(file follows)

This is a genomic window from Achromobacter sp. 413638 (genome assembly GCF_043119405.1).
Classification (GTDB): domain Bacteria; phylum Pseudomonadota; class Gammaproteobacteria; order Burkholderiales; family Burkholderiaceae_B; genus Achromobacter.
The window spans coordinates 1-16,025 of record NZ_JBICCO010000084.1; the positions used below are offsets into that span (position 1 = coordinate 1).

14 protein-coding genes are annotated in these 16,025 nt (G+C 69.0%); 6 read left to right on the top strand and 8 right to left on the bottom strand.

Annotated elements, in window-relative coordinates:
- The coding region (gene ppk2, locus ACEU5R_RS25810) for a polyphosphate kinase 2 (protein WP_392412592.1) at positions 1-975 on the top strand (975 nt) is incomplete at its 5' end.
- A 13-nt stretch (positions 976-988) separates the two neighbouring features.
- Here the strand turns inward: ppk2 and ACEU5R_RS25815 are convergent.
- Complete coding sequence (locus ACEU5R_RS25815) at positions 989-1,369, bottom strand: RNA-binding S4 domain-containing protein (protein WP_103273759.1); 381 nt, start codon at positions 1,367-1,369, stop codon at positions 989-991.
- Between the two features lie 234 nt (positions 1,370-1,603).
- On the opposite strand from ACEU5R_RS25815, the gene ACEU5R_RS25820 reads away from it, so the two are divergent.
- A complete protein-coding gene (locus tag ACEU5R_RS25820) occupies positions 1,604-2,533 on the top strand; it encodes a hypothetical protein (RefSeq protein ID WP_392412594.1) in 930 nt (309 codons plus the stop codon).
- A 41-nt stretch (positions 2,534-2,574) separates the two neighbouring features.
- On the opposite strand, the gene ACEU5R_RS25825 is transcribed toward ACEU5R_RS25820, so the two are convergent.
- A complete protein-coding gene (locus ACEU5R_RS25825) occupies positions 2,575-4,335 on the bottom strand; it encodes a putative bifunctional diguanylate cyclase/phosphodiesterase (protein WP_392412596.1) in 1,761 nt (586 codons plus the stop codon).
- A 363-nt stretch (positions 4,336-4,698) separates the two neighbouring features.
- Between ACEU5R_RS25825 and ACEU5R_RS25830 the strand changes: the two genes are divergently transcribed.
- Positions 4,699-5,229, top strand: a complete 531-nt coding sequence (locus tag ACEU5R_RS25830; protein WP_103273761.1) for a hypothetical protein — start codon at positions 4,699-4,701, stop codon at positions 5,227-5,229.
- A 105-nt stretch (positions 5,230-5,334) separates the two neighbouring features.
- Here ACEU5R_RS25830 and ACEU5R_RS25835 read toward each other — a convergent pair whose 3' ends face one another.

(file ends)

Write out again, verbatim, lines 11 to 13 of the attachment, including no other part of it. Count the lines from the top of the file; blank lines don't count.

- On the opposite strand from ACEU5R_RS25815, the gene ACEU5R_RS25820 reads away from it, so the two are divergent.
- A complete protein-coding gene (locus tag ACEU5R_RS25820) occupies positions 1,604-2,533 on the top strand; it encodes a hypothetical protein (RefSeq protein ID WP_392412594.1) in 930 nt (309 codons plus the stop codon).
- A 41-nt stretch (positions 2,534-2,574) separates the two neighbouring features.